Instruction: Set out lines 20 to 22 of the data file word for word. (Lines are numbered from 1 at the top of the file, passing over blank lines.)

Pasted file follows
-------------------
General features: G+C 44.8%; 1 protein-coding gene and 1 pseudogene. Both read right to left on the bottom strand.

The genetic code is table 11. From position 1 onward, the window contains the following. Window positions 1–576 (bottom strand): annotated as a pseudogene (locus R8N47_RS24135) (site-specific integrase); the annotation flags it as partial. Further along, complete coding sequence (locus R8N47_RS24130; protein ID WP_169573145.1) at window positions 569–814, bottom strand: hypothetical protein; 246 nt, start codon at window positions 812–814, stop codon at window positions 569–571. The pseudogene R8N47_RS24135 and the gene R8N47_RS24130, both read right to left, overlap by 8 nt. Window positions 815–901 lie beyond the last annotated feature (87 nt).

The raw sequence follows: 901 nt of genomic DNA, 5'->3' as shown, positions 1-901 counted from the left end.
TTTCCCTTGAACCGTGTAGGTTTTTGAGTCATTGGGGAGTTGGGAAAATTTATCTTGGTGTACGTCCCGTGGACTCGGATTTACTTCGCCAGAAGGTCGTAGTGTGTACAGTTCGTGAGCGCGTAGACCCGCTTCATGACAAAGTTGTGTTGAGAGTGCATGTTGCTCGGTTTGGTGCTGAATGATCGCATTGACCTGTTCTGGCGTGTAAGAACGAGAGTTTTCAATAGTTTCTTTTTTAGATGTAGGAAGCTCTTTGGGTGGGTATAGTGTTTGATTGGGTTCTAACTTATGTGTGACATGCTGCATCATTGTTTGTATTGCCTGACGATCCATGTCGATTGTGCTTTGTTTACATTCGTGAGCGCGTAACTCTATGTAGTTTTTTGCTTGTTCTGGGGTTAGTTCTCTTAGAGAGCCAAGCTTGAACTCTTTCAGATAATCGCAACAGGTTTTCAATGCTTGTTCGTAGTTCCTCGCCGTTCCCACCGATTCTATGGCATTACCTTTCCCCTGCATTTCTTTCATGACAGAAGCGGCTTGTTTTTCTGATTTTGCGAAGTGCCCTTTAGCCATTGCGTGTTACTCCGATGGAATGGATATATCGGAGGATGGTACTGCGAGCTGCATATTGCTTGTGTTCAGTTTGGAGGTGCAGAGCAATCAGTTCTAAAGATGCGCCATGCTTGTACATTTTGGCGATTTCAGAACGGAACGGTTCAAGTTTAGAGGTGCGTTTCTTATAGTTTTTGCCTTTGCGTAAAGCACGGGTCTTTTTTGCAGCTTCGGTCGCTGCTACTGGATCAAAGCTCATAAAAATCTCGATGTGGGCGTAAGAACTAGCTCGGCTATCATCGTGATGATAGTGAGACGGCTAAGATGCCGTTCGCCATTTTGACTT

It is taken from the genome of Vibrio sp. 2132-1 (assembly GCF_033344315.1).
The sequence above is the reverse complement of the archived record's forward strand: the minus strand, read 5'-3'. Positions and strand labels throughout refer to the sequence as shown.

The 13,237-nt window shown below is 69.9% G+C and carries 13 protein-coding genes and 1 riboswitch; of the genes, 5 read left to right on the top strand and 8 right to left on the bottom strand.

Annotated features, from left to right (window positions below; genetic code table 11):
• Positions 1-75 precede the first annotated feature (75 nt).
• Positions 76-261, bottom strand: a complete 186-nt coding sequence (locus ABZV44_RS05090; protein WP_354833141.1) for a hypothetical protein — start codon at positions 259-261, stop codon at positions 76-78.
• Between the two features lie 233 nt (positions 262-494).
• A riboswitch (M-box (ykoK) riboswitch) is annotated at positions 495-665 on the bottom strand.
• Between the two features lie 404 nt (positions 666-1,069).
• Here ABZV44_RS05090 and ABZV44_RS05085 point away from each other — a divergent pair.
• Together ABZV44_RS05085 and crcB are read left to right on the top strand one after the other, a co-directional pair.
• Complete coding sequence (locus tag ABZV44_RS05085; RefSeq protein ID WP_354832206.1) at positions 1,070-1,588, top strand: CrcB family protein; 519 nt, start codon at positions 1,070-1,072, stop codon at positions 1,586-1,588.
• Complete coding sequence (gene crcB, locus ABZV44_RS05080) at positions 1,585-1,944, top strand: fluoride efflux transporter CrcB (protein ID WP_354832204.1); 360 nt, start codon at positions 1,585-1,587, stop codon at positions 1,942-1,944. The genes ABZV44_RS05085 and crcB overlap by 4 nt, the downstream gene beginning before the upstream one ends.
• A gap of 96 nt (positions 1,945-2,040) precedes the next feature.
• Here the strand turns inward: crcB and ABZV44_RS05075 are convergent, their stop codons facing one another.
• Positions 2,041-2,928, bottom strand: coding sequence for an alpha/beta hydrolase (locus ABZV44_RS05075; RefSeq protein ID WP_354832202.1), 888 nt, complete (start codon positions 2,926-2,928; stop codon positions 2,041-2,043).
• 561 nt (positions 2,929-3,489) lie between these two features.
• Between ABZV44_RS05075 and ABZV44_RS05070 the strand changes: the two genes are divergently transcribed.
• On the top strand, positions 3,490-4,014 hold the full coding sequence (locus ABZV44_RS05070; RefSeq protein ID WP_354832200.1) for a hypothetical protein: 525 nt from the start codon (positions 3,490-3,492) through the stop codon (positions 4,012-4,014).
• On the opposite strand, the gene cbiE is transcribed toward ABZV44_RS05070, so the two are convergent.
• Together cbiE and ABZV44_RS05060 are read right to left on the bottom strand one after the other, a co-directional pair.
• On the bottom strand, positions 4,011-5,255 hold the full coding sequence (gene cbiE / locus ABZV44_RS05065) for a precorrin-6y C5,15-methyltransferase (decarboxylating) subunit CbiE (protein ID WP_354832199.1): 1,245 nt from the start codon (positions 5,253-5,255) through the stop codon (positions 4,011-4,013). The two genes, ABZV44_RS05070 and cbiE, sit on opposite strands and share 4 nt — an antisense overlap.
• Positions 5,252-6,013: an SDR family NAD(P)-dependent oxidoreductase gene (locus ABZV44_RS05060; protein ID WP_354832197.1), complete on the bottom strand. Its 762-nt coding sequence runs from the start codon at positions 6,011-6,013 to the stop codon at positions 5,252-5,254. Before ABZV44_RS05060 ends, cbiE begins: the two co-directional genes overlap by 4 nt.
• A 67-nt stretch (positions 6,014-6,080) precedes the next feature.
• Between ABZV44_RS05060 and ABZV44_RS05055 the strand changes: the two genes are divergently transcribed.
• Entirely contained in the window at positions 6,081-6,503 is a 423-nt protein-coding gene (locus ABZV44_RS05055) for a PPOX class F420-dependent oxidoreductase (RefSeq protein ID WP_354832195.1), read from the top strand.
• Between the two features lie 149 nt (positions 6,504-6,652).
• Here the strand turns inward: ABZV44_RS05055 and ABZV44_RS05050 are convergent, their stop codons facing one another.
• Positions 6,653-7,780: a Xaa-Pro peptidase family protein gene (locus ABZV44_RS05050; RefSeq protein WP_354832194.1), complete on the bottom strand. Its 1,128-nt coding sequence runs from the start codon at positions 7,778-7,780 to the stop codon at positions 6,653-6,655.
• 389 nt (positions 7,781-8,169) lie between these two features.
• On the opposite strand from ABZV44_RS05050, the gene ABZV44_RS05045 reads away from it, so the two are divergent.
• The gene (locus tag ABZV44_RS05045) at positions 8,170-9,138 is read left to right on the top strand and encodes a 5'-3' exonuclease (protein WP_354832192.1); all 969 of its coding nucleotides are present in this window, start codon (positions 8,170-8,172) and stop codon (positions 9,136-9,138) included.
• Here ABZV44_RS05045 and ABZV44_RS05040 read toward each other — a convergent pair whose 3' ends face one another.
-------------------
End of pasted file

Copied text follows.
• Positions 2,041-2,928, bottom strand: coding sequence for an alpha/beta hydrolase (locus ABZV44_RS05075; RefSeq protein ID WP_354832202.1), 888 nt, complete (start codon positions 2,926-2,928; stop codon positions 2,041-2,043).
• 561 nt (positions 2,929-3,489) lie between these two features.
• Between ABZV44_RS05075 and ABZV44_RS05070 the strand changes: the two genes are divergently transcribed.